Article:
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5.1: Introduction to the Endowment Model

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    This chapter introduces a wrinkle to the standard consumer theory model that greatly enhances its applicability. Instead of treating income as a given cash amount, we model the consumer as having a given initial endowment of goods that can be traded for other goods. This transforms the consumer into a combined consumer and seller.

    Although the power of this approach may not be immediately obvious, we will see that a wide variety of examples such as saving/borrowing, charitable giving, and much more can be handled with this modification.

    The Budget Constraint in an Endowment Model

    Instead of the usual income (m) variable, an Endowment Model is characterized by a budget constraint that equates expenditures and revenues from sales out of the initial endowment. \[p_1x_1 + p_2x_2 = p_1 \omega _1 + p_2 \omega _2\] The term on the right-hand side says that the consumer has a given amount of each good, \(\omega _1\) and \(\omega _2\) (this is Greek letter omega so we have omega-one and omega-two). Because the initial amounts of each good are given, \(\omega _1\) and \(\omega _2\) are exogenous variables.

    The starting amount of each good, the coordinate pair \(\omega _1\), \(\omega _2\), is called the initial endowment. If we multiply the initial amount of each good by the price of that good, as done in the right-hand side of the budget constraint equation, we get a dollar-valued amount that represents the total income that can be raised by selling the entire endowment.

    Thus, the budget constraint says that spending (on the left-hand side) must equal the value of the consumer’s assets (on the right-hand side).

    The classic example to illustrate someone operating with an endowment model constraint is a farmer who goes to market with his crop. He sells his produce and, with the revenue obtained by selling, buys other goods. The core idea is that the farmer is a buyer and a seller.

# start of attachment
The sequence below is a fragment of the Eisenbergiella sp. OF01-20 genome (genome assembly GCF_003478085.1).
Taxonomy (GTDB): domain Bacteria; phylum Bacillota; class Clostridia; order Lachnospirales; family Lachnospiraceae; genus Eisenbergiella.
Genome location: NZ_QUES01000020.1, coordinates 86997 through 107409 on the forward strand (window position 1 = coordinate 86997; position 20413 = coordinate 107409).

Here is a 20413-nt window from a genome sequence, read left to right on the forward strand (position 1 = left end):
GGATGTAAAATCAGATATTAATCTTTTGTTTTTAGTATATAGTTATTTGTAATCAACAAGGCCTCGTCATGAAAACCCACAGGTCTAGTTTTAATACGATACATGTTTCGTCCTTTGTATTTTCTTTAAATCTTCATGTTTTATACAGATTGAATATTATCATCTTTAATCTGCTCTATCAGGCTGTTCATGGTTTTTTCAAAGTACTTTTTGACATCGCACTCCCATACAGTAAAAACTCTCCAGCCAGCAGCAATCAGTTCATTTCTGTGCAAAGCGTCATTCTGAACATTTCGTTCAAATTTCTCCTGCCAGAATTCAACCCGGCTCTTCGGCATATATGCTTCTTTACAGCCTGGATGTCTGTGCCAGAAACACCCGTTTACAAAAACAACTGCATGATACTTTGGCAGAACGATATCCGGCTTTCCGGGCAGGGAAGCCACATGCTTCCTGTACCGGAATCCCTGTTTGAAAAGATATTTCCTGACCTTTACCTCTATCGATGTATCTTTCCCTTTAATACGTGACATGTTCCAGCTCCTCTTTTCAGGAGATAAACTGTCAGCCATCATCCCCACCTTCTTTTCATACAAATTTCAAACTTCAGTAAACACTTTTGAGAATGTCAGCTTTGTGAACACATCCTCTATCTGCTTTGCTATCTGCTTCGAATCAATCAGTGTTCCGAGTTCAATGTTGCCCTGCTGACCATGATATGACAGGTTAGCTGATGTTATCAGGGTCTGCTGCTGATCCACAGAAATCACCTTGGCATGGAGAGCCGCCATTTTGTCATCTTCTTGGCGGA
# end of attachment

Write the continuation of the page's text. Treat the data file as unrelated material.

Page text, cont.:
Perhaps a more modern example is eBay. People sell all kinds of products and turn around and buy different products. It is a massive online garage-sale community. Once again, the core idea is that eBayers sell and buy.

    In an Endowment Model, what the agent can buy depends on how much revenue is generated by sales. High prices for goods to be sold are a good thing from the agent’s point of view because they generate a lot of revenue with which to buy other goods.

    Because Endowment Models transform the consumer into a combined buying-selling agent, we can get different results than we saw in the Standard Model. One critical difference is that price increases lead to decreases in quantity demanded (assuming the good is normal), as usual, but as price keeps rising, we can cross the zero barrier and get negative quantity demanded! We will see that the agent switches from being a buyer to being a seller. This is a key idea.

    Let’s put these abstract ideas into concrete examples so we can understand what is going on with the Endowment Model.

    STEP Open the Excel workbook EndowmentIntro.xls, read the Intro sheet, then go to the MovingAround sheet. Follow the instructions on the sheet to learn how we can create a budget line from a single point.

    Just like the Standard Model, the agent faces a consumption possibilities frontier, also known as the budget line, that shows the feasible combinations. Bundles beyond the line are unattainable.

    STEP Proceed to the Properties sheet.

    Notice how we can use the value of the endowment to measure the agent’s "income." Starting with 35,10 and \(p_1 = 2, p_2 = 3\), the value of the endowment is $100 ($70 from \(x_1\) and $30 from \(x_2\)). The most \(x_2\) the agent can have is \(33 \frac{1}{3}\), the y intercept and the maximum \(x_1\), the x intercept, is 50.

    The highlighted circle in the graph (reproduced as Figure 5.1) represents the initial endowment. From the initial allocation of 35,10, the agent can move northwest, selling \(x_1\) and buying \(x_2\). Or, the agent can decide to acquire even more \(x_1\) by selling \(x_2\) and buying \(x_1\), which means traveling in a southeasterly direction. The slope of the constraint is the usual price ratio.

    What will the consumer do in terms of buying and selling? In other words, where will the agent end up on the budget line? We do not know because we do not have any information on this agent’s preferences. Before we tackle that problem, however, we need to see how the budget constraint changes when an exogenous variable is shocked.

    STEP Proceed to the Changes sheet. Change \(p_1\) (in K9) from 2 to 5.

    This is different than before. Instead of the budget constraint pivoting about the y intercept (as in the standard, cash-income model), your screen should look like Figure 5.2. The budget constraint has pivoted or rotated as it did before, but the rotation is around the initial endowment. This is a critical difference.

    The way the budget constraint has changed reveals important information. The price increase has improved the agent’s consumption possibilities if she is planning on traveling northwest on the constraint. This makes sense because she would be a seller of good 1 and, with the higher price, she would have more money with which to buy good 2.